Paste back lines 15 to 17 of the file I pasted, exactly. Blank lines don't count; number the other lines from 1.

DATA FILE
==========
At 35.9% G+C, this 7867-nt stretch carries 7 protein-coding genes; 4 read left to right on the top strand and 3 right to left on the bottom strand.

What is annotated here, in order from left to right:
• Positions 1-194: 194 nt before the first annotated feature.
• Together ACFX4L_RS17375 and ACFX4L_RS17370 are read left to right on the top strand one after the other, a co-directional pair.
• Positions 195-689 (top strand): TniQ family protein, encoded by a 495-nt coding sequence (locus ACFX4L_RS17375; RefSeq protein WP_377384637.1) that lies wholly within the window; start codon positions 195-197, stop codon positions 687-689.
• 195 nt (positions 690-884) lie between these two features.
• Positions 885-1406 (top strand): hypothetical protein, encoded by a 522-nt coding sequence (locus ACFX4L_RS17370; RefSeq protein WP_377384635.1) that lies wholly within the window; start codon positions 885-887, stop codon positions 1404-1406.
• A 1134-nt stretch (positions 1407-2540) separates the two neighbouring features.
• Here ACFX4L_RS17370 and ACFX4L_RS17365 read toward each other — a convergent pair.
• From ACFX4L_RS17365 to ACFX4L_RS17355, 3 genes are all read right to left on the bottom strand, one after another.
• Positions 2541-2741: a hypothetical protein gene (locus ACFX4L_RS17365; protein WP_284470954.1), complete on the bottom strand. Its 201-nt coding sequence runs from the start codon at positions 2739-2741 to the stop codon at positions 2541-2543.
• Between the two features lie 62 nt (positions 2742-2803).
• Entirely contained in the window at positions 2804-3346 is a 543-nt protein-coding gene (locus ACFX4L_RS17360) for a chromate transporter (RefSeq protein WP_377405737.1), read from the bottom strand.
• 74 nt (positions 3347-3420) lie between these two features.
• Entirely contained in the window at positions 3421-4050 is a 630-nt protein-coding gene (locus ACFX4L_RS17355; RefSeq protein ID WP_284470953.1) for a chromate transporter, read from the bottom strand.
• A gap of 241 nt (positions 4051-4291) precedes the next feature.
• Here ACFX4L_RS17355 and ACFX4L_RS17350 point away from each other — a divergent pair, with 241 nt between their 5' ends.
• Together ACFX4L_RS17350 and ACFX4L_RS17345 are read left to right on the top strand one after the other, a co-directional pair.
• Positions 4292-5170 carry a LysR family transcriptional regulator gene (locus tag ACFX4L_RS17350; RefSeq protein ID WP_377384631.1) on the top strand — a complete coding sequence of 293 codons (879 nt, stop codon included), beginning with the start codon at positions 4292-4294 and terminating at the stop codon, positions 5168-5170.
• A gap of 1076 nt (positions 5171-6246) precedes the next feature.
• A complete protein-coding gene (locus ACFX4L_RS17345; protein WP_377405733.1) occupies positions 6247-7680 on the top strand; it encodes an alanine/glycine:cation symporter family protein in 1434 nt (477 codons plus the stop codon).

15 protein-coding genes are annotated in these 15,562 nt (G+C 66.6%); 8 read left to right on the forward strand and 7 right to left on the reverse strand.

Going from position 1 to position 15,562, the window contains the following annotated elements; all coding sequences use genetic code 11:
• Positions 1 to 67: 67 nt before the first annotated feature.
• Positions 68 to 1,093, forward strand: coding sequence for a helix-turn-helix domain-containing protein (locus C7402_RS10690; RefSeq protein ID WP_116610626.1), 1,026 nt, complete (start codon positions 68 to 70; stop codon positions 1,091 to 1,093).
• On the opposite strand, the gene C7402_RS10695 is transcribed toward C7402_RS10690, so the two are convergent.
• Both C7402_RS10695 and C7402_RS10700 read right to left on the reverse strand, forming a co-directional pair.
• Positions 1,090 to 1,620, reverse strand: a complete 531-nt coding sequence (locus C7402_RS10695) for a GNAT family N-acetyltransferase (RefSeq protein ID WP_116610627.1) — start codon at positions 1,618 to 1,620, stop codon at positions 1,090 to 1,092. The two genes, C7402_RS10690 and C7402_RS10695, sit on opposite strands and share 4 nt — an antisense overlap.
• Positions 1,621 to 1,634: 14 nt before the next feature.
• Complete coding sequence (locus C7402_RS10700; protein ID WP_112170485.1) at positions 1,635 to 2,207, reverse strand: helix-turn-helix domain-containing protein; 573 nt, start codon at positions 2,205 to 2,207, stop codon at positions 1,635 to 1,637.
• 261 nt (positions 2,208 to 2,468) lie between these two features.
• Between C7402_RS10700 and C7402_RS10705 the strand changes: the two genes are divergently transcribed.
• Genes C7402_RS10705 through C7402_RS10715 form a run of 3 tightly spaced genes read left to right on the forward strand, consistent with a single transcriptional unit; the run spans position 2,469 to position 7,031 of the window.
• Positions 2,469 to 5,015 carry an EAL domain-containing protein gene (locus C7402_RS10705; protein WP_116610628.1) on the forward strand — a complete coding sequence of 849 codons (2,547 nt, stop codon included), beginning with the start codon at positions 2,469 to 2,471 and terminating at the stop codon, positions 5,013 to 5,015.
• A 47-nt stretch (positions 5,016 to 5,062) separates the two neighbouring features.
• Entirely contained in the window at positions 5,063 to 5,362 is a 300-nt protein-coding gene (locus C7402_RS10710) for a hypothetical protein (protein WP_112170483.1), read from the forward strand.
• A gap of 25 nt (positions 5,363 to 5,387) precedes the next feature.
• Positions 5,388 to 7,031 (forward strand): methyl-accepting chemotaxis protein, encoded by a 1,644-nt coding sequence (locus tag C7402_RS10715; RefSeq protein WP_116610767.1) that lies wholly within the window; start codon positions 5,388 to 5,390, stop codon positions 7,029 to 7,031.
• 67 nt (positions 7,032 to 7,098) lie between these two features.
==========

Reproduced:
• Entirely contained in the window at positions 3421-4050 is a 630-nt protein-coding gene (locus ACFX4L_RS17355; RefSeq protein ID WP_284470953.1) for a chromate transporter, read from the bottom strand.
• A gap of 241 nt (positions 4051-4291) precedes the next feature.
• Here ACFX4L_RS17355 and ACFX4L_RS17350 point away from each other — a divergent pair, with 241 nt between their 5' ends.